Wound edge protector for prevention of surgical site infection in laparotomy: An updated systematic review and meta-analysis

Zhang MX, Sun YH, Xu Z, Zhou P, Wang HX, Wu YY

"Our exploratory meta-analysis suggests that [Wound Edge Protector] reduces the incidence of SSI in patients receiving laparotomies, especially in the circumstance of dual-ring WEP and in contaminated incisions. In order to fully assess the effectiveness of WEP, large-scale and well-designed RCTs are still needed in the future."

Multicenter double-blinded randomized controlled trial of standard abdominal wound edge protection with surgical dressings versus coverage with a sterile circular polyethylene drape for prevention of surgical site infections: A CHIR-Net trial

Mihaljevic AL, Schirren R, Özer M, Ottl S, Grün S, Michalski CW, Erkan M, Jäger C, Reiser-Erkan C, Kehl V, Schuster T, Roder J, Clauer U, Orlitsch C, Hoffmann TF, Lange R, Harzenetter T, Steiner P, Michalski M, Henkel K, Stadler J, Pistorius GA, Jahn A, Obermaier R, Unger R, Strunk R, Willeke F, Vogelsang H, Halve B, Dietl KH, Hilgenstock H, Meyer A, Krämling HJ, Wagner M, Schoenberg MH, Zeller F, Schmidt J, Friess H, Kleeff J

"Our trial shows that [circular plastic wound edge protectors] are effective at reducing the incidence of SSIs in elective and clean or clean-contaminated open abdominal surgery."

The cost-effectiveness of wound-edge protection devices compared to standard care in reducing surgical site infection after laparotomy: An economic evaluation alongside the ROSSINI trial

Gheorghe A, Roberts TE, Pinkney TD, Bartlett DC, Morton D, Calvert M; West Midlands Research Collaborative; ROSSINI Trial Investigators

"There is no evidence to suggest that [wound-edge protection devices] can be considered a cost effective device to reduce SSI. Their continued use is a waste of limited health care resources."

Impact of wound edge protection devices on surgical site infection after laparotomy: multicentre randomised controlled trial (ROSSINI Trial)

Pinkney TD, Calvert M, Bartlett DC, Gheorghe A, Redman V, Dowswell G, Hawkins W, Mak T, Youssef H, Richardson C, Hornby S, Magill L, Haslop R, Wilson S, Morton D; West Midlands Research Collaborative and the ROSSINI Trial Investigators

A prospective, multicenter, observer blinded, randomised controlled trial including 735 patients undergoing laparotomy evaluated the clinical effectiveness of wound edge protection devices in reducing surgical site infection. Ninety one of 369 (24.7%) patients in the device group experienced a surgical site infection and 93 of 366 (25.4%) patients in the control group experienced a surgical site infection. The study concluded that wound edge protection devices do not reduce the rate of surgical site infection in patients undergoing laparotomy.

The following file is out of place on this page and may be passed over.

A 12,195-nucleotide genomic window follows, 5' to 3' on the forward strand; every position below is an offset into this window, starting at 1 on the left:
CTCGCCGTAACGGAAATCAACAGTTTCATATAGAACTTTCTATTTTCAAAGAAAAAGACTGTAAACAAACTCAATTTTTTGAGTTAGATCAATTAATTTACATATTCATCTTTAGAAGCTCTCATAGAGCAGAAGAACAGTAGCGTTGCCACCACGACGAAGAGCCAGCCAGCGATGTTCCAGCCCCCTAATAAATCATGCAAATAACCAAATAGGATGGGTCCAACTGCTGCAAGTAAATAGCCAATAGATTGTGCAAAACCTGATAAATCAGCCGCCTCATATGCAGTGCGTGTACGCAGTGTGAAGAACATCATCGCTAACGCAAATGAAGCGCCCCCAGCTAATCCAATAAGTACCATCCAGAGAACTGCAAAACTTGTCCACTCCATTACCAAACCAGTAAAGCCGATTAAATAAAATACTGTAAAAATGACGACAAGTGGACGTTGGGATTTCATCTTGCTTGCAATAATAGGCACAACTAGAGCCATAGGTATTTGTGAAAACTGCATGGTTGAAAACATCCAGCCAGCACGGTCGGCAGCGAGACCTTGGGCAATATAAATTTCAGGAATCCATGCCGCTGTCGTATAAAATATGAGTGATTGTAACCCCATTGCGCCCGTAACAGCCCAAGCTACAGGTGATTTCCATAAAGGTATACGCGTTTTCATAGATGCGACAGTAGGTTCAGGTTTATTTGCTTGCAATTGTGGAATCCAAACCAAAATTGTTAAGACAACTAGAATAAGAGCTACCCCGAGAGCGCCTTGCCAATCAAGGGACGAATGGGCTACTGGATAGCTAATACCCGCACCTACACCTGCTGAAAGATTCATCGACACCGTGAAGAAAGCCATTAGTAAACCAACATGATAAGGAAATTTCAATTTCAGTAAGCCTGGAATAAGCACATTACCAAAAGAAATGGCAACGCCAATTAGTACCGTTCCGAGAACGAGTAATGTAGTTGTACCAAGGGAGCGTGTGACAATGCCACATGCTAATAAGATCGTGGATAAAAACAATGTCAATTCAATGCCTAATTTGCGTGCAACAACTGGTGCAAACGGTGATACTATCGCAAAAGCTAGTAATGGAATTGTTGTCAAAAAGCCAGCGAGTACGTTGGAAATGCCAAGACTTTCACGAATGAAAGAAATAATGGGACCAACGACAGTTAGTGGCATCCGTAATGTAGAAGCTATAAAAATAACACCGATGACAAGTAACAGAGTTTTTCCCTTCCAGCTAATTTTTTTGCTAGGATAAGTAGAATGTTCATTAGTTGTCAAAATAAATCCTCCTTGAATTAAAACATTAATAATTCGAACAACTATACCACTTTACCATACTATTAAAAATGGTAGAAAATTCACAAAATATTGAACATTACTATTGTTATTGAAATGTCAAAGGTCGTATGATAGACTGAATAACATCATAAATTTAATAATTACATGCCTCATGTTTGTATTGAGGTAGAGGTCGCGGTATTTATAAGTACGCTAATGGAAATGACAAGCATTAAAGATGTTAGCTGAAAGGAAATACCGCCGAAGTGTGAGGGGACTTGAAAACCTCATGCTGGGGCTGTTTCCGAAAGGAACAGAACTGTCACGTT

Reduction of wound infections in laparoscopic-assisted colorectal resections by plastic wound ring drapes (REDWIL)?—a randomized controlled trial

Lauscher JC, Grittner F, Stroux A, Zimmermann M, le Claire M, Buhr HJ, Ritz JP

A randomized controlled monocenter trial including 109 patients (46 with ring drapes and 47 without ring drapes) undergoing elective laparoscopic colorectal resections evaluated the rate of SSI and inpatient cost of surgeries. Results showed that plastic wound ring drapes do not reduce the rate of SSIs and that the inpatient costs were similar in both groups.

Ring drape do not protect against surgical site infections in colorectal surgery: a randomised controlled study

Baier P, Kiesel M, Kayser C, Fischer A, Hopt UT, Utzolino S

A prospective, randomised, controlled study including 199 patients undergoing colorectal surgery compared two kinds of wound protection and their effect on the rate of SSI. Ninety-eight out of 199 patients were randomised to the "plastic ring drapes" group and the remaining 101 patients were randomised to the "standard cloth towels" group. Study results indicated that the use of ring drape in colorectal surgery do not reduce incidence of SSI.

Systematic Review of the Clinical Effectiveness of Wound-edge Protection Devices in Reducing Surgical Site Infection in Patients Undergoing Open Abdominal Surgery

Gheorghe A, Calvert M, Pinkney TD, Fletcher BR, Bartlett DC, Hawkins WJ, Mak T, Youssef H, Wilson S

A systematic review including 12 studies evaluating surgical site infection rate concluded that wound-edge protection devices may be efficient in reducing SSI rates in patients undergoing open abdominal surgery.

Effectiveness of using Wound Retractor for preventing post-operative SSI in colorectal surgeries (in Japanese)

Hirohashi Y, Kitagawa H, Okuyama K, Urata M, Hashiguchi K, Tanaka M, Tanaka T, Sato K

An analysis of methods of wound margin protection for 375 colorectal cases found that using no drape resulted in a 27.6% SSI rate (52 out of 190), using a ring drape resulted in a 24.3% SSI rate (18 out of 74), and using a wound retractor resulted in a 3.4% SSI rate (4 out of 118) – one-seventh of the ring drape SSI rate. Investigators consider that using the wound retractor is cost effective, especially for contaminated procedures such as colorectal surgery.

The use of ring drapes in abdominal surgery (in French)

Brunet P, Bounoua F, Bugnon PY, Gautier-Benoit C

A study including 149 cases of persons undergoing abdominal surgery concluded that the protective effect from surgical wound infection by ring drapes was statistically significant; thus, they have a role to play in the fight against post-operative wound infections.